Now that we have been home for a week and a half I’m finally getting back to sharing our New Zealand holiday. I want to keep putting up posts, as a record for myself as much as anything. As it is, I have the map sitting next to me to remember place names.
So, after our wonderful day to Milford Sound we were on the road again, this time heading to Queenstown.
We saw our first wind farm in NZ. I suppose they don’t need them as much, as they have such a large hydro electric system.
We then followed an old railway corridor which has been developed for cycling and walking. Lots of new infrastructure along the way. Which brings me to the number of cyclists on the road. I can’t think of a harder way to travel, they were all heavily loaded with panniers and there is not a lot of flat ground. You would need to be super fit…….or you would be fit by the time you finished.
We enjoyed a coffee at this cute coffee van. We actually saw four Airstreams set up as coffee vans. This one had been imported from Washington State in the USA. They had done a great job converting it, and the coffee was good too.
It wasn’t all that long until we came to yet another lake. They sure are plentiful. This is Lake Wakatipu.
It is quite long and narrow and the road follows along the shore line.
This part of the road is called The Devil’s Staircase”.
Queenstown is on the northern part of the lake. A rather picturesque setting. Queenstown sees the end of the Scenic Southern Route that we had been following for the last several days. It had been an ideal guide to follow during that time.
Queenstown is known for it ski fields in the winter and it’s water sports and outdoor activities in the warmer months. We watched a couple of jet boat go through their paces in the harbour.
The weather continued to be nice and warm, so we enjoyed sitting by the harbour watching the world go by. There was a lot of the world there to watch too, with most accommodation being booked out and everywhere very busy.
This stylish old lady is the the TSS Earnslaw and has been plying her trade on the lake since 1912. She was prefabricated in Dunedin and then dismantled and transported to Queenstown before being reassembled there. She has been used to transport all sorts of cargo as well as passengers over that time.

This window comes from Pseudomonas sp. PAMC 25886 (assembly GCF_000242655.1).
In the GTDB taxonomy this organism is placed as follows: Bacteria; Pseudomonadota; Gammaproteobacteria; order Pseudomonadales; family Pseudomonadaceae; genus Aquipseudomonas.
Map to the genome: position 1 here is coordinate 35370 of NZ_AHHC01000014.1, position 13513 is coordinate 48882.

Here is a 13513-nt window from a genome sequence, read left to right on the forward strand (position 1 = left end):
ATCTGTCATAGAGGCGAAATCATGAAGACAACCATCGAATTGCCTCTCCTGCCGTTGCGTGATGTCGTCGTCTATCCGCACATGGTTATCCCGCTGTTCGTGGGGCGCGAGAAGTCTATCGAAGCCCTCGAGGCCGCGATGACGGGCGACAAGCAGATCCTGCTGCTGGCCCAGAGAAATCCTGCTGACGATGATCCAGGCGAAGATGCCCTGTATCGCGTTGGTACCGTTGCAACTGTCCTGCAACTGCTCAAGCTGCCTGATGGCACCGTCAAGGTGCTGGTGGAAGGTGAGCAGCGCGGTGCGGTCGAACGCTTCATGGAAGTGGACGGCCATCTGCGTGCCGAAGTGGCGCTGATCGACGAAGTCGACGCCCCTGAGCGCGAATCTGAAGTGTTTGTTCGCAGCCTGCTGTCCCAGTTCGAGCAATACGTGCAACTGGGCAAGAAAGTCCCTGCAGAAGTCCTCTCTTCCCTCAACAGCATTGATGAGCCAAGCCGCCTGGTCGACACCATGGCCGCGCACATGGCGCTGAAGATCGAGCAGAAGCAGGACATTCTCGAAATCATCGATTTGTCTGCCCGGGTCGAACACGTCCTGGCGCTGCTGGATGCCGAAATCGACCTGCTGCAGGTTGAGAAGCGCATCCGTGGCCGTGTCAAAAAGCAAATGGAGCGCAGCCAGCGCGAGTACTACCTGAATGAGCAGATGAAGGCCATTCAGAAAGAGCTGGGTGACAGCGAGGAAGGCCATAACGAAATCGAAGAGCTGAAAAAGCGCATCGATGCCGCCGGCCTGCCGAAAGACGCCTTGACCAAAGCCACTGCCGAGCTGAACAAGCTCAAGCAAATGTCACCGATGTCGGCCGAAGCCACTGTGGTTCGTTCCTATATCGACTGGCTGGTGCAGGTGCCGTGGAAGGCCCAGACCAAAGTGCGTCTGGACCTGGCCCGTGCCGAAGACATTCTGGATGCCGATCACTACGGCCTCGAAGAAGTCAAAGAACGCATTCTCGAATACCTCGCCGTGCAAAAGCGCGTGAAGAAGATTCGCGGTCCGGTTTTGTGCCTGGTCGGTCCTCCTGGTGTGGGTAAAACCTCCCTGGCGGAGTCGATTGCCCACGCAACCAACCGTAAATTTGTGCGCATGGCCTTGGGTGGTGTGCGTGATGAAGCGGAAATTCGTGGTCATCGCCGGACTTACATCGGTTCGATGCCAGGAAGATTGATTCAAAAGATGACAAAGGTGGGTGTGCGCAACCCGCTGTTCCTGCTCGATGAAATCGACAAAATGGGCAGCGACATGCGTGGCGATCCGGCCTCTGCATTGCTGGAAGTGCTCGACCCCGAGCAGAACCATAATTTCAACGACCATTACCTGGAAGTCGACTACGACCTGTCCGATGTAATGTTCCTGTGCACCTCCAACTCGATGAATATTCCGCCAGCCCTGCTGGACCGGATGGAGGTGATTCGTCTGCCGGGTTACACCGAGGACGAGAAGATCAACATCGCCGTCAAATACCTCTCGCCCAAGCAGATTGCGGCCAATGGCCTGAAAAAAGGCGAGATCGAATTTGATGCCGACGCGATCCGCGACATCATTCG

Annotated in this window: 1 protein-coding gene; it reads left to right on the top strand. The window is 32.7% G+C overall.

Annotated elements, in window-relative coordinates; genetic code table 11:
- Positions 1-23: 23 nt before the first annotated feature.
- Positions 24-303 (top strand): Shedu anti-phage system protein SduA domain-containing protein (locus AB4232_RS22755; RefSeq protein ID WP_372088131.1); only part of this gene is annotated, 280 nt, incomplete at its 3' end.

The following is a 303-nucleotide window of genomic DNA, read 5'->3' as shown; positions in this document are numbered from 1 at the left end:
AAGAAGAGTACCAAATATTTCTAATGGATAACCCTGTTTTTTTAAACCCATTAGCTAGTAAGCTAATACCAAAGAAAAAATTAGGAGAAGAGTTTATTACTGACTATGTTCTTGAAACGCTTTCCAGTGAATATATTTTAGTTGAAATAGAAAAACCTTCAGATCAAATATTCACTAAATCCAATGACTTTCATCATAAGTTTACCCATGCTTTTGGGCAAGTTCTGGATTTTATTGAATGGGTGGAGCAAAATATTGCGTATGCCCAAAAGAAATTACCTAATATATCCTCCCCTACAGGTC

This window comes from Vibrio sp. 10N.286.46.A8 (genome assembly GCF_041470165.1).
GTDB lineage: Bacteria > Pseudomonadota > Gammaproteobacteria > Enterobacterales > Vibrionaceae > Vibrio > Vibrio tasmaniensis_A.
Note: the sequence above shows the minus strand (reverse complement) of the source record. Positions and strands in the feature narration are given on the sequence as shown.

No, we didn’t go for a ride on any of them.
I had to chuckle at these symbols on the public loos. Yep, they were unisex.
No, Mick isn’t in a little English village with a babbling brook. This quaint bridge is at the entrance to the Queenstown Police Station.
Everyone told us that we had to take a ride on the gondola which overlooks Queenstown. However, right next door we saw this….The Birdlife Park. They have a Kiwi House and as to see a Kiwi was high on Mick’s wish list we decided to visit there instead. We don’t regret our decision.
We arrived just in time to see their presentation. This is a tuatara, which hasn’t changed since dinousaur times.
The presentation was really informative. It is rather embarrassing how little about New Zealand we knew, considering they are our nearest neighbour.
I was unaware that prior to man arriving, New Zealand only had three mammals, which were all varieties of bats. As a result their birds had very little in the way of predators, which made them easy prey for the introduced species. There are now loads of rabbits, hares, possums, cats and stoats. Stoats are particularly nasty. New Zealand is, however, still fox free. The Maoris would have had a very healthy diet of fish and birds.
The presenter told us about the kiwi and had a rather scruffy example to show. Look at the size of the egg. It is about a third of the bird’s size – the largest proportioned egg of any bird.
“Pestilence” the possum came out. Possums are a huge problem. They were initially introduced for the fur trade – by a New Zealander – but they went a tad feral. They are darker and larger than the Aussie ones. They will also eat eggs out of bird nests. Numbers have been greatly reduced by a big trapping and culling program, but there are still more possums in NZ than sheep. I saw a t-shirt which said “Possums – New Zealand’s little speed humps”. There certainly were lots of dead ones on the road.
Another Aussie import that has become a problem in NZ is our pretty rainbow lorikeets. Apparently they are often released after people tire of them as pets and they take over the nests of other birds, kicking out the native bird’s eggs.
The park is really strong on conservation, so most of the birds on display were ones that had been injured and wouldn’t survive in the wild. They were rather hard to photograph. This is a kea with a broken wing. Apparently they have the intelligence of a four year old.
Yes, we did see two kiwis being fed in their kiwi house. No photos allowed. Kiwis are nocturnal so their house has day and night reversed. Mick was happy to have seen them.
We finished off our day with a special dinner, seated on a balcony overlooking the lake and the mountains behind.
Another day in paradise.